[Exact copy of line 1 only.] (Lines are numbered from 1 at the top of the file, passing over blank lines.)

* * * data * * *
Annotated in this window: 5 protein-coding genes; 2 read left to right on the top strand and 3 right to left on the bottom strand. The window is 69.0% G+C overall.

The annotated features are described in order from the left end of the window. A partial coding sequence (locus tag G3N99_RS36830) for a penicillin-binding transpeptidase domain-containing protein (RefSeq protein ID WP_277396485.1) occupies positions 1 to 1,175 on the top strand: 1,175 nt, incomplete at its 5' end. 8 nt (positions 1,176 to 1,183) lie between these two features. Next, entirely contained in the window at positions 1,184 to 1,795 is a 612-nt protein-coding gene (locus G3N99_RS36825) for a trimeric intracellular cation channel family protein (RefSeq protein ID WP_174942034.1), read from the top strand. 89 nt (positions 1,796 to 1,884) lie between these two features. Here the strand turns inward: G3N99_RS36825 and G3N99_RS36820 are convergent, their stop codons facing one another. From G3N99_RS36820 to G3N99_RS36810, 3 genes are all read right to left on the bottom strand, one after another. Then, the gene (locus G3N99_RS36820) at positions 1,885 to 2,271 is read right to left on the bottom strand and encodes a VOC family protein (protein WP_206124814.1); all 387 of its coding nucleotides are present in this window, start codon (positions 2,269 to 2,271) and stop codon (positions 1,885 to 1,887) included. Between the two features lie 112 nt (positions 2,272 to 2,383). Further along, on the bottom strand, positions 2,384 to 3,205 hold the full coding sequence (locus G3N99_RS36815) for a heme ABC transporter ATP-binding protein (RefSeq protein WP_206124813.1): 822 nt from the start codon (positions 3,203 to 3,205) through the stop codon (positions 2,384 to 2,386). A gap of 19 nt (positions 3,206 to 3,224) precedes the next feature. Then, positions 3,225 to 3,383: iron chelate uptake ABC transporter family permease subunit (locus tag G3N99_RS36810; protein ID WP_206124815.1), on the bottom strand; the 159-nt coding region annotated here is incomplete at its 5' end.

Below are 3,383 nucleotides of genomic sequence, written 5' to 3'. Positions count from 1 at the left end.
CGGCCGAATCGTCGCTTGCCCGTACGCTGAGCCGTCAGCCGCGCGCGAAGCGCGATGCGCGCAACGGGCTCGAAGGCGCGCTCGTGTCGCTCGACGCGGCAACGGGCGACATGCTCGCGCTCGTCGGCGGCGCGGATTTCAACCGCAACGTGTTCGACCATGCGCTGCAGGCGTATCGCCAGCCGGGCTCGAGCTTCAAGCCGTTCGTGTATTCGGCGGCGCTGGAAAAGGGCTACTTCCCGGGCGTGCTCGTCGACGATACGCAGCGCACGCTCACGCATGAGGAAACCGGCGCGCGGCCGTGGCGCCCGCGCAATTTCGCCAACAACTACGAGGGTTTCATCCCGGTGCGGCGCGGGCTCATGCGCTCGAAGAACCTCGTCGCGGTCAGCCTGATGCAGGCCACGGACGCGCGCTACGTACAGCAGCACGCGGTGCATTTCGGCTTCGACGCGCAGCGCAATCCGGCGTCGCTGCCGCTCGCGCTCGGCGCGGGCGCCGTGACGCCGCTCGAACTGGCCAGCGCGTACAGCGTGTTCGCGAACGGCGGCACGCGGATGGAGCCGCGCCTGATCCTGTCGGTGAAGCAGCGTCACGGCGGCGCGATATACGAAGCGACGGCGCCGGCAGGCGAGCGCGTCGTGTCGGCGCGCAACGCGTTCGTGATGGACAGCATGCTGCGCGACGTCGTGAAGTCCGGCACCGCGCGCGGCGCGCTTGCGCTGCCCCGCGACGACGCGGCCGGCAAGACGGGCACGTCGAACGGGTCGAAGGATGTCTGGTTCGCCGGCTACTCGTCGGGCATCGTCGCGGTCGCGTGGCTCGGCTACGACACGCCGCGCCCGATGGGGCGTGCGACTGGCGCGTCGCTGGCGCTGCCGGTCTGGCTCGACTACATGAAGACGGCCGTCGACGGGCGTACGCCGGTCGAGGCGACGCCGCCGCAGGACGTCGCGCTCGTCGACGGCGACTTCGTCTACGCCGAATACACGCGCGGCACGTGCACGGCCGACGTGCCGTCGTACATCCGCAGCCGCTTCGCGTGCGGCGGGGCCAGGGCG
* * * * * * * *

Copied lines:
Annotated in this window: 5 protein-coding genes; 2 read left to right on the top strand and 3 right to left on the bottom strand. The window is 69.0% G+C overall.